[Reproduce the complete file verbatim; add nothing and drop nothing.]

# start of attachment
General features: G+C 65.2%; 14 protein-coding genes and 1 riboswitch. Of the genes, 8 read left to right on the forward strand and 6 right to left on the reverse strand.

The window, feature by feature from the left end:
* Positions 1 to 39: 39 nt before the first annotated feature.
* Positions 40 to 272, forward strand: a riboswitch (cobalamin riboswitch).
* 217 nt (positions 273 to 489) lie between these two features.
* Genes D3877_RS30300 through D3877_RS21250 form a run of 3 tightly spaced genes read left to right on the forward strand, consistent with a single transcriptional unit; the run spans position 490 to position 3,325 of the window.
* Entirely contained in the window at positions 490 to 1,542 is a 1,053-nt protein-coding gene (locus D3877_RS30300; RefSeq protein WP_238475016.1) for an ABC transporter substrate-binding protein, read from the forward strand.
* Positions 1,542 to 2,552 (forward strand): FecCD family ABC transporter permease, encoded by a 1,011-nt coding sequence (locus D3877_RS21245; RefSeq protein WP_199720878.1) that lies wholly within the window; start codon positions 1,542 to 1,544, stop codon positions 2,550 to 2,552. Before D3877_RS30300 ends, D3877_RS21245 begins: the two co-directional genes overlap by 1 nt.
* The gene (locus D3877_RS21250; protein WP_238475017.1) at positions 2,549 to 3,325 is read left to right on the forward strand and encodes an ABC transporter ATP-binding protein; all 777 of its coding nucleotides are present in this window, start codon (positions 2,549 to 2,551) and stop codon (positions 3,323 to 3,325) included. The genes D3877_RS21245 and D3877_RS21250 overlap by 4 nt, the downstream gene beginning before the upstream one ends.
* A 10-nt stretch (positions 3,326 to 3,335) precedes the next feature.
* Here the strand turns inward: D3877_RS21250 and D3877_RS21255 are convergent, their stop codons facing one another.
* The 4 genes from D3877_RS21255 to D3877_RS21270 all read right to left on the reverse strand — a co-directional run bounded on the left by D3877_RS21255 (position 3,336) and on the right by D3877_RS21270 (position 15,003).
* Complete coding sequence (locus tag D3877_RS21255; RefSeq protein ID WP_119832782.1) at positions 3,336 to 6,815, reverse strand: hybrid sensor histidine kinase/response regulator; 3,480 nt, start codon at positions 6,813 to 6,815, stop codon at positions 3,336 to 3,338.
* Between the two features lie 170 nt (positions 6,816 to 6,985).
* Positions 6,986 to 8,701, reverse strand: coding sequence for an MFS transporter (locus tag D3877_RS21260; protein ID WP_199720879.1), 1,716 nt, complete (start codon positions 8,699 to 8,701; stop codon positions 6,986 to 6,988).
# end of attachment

General features: G+C 65.2%; 14 protein-coding genes and 1 riboswitch. Of the genes, 8 read left to right on the forward strand and 6 right to left on the reverse strand.

The window, feature by feature from the left end:
* Positions 1 to 39: 39 nt before the first annotated feature.
* Positions 40 to 272, forward strand: a riboswitch (cobalamin riboswitch).
* 217 nt (positions 273 to 489) lie between these two features.
* Genes D3877_RS30300 through D3877_RS21250 form a run of 3 tightly spaced genes read left to right on the forward strand, consistent with a single transcriptional unit; the run spans position 490 to position 3,325 of the window.
* Entirely contained in the window at positions 490 to 1,542 is a 1,053-nt protein-coding gene (locus D3877_RS30300; RefSeq protein WP_238475016.1) for an ABC transporter substrate-binding protein, read from the forward strand.
* Positions 1,542 to 2,552 (forward strand): FecCD family ABC transporter permease, encoded by a 1,011-nt coding sequence (locus D3877_RS21245; RefSeq protein WP_199720878.1) that lies wholly within the window; start codon positions 1,542 to 1,544, stop codon positions 2,550 to 2,552. Before D3877_RS30300 ends, D3877_RS21245 begins: the two co-directional genes overlap by 1 nt.
* The gene (locus D3877_RS21250; protein WP_238475017.1) at positions 2,549 to 3,325 is read left to right on the forward strand and encodes an ABC transporter ATP-binding protein; all 777 of its coding nucleotides are present in this window, start codon (positions 2,549 to 2,551) and stop codon (positions 3,323 to 3,325) included. The genes D3877_RS21245 and D3877_RS21250 overlap by 4 nt, the downstream gene beginning before the upstream one ends.
* A 10-nt stretch (positions 3,326 to 3,335) precedes the next feature.
* Here the strand turns inward: D3877_RS21250 and D3877_RS21255 are convergent, their stop codons facing one another.
* The 4 genes from D3877_RS21255 to D3877_RS21270 all read right to left on the reverse strand — a co-directional run bounded on the left by D3877_RS21255 (position 3,336) and on the right by D3877_RS21270 (position 15,003).
* Complete coding sequence (locus tag D3877_RS21255; RefSeq protein ID WP_119832782.1) at positions 3,336 to 6,815, reverse strand: hybrid sensor histidine kinase/response regulator; 3,480 nt, start codon at positions 6,813 to 6,815, stop codon at positions 3,336 to 3,338.
* Between the two features lie 170 nt (positions 6,816 to 6,985).
* Positions 6,986 to 8,701, reverse strand: coding sequence for an MFS transporter (locus tag D3877_RS21260; protein ID WP_199720879.1), 1,716 nt, complete (start codon positions 8,699 to 8,701; stop codon positions 6,986 to 6,988).